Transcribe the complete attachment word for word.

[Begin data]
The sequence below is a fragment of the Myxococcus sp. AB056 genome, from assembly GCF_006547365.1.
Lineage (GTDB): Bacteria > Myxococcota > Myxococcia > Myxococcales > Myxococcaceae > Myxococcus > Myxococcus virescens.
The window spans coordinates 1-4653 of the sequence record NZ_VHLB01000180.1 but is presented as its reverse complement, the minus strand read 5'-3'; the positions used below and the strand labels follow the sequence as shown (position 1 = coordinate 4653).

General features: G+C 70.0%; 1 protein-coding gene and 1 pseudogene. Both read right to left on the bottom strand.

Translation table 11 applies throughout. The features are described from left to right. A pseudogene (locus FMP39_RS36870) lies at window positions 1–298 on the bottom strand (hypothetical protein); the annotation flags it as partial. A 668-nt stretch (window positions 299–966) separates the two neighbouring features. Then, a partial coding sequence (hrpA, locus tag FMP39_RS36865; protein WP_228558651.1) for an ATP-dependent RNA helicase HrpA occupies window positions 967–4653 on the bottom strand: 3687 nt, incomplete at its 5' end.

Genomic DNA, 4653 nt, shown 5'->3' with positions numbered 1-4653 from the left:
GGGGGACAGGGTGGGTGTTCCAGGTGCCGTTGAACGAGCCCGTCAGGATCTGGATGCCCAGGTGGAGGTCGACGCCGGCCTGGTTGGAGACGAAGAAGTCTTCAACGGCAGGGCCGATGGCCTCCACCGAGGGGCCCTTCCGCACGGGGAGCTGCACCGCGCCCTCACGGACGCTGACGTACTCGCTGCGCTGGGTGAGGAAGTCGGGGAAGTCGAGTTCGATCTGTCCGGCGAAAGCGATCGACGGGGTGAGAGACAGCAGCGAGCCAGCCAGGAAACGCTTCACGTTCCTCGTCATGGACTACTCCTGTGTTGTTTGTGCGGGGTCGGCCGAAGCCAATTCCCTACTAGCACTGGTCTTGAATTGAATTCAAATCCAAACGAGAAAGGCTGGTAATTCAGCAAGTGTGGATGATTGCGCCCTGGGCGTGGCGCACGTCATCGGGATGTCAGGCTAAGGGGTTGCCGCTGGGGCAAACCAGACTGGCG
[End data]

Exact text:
The sequence below is a fragment of the Myxococcus sp. AB056 genome, from assembly GCF_006547365.1.
Lineage (GTDB): Bacteria > Myxococcota > Myxococcia > Myxococcales > Myxococcaceae > Myxococcus > Myxococcus virescens.
The window spans coordinates 1-4653 of the sequence record NZ_VHLB01000180.1 but is presented as its reverse complement, the minus strand read 5'-3'; the positions used below and the strand labels follow the sequence as shown (position 1 = coordinate 4653).

General features: G+C 70.0%; 1 protein-coding gene and 1 pseudogene. Both read right to left on the bottom strand.

Translation table 11 applies throughout. The features are described from left to right. A pseudogene (locus FMP39_RS36870) lies at window positions 1–298 on the bottom strand (hypothetical protein); the annotation flags it as partial. A 668-nt stretch (window positions 299–966) separates the two neighbouring features. Then, a partial coding sequence (hrpA, locus tag FMP39_RS36865; protein WP_228558651.1) for an ATP-dependent RNA helicase HrpA occupies window positions 967–4653 on the bottom strand: 3687 nt, incomplete at its 5' end.

Genomic DNA, 4653 nt, shown 5'->3' with positions numbered 1-4653 from the left:
GGGGGACAGGGTGGGTGTTCCAGGTGCCGTTGAACGAGCCCGTCAGGATCTGGATGCCCAGGTGGAGGTCGACGCCGGCCTGGTTGGAGACGAAGAAGTCTTCAACGGCAGGGCCGATGGCCTCCACCGAGGGGCCCTTCCGCACGGGGAGCTGCACCGCGCCCTCACGGACGCTGACGTACTCGCTGCGCTGGGTGAGGAAGTCGGGGAAGTCGAGTTCGATCTGTCCGGCGAAAGCGATCGACGGGGTGAGAGACAGCAGCGAGCCAGCCAGGAAACGCTTCACGTTCCTCGTCATGGACTACTCCTGTGTTGTTTGTGCGGGGTCGGCCGAAGCCAATTCCCTACTAGCACTGGTCTTGAATTGAATTCAAATCCAAACGAGAAAGGCTGGTAATTCAGCAAGTGTGGATGATTGCGCCCTGGGCGTGGCGCACGTCATCGGGATGTCAGGCTAAGGGGTTGCCGCTGGGGCAAACCAGACTGGCG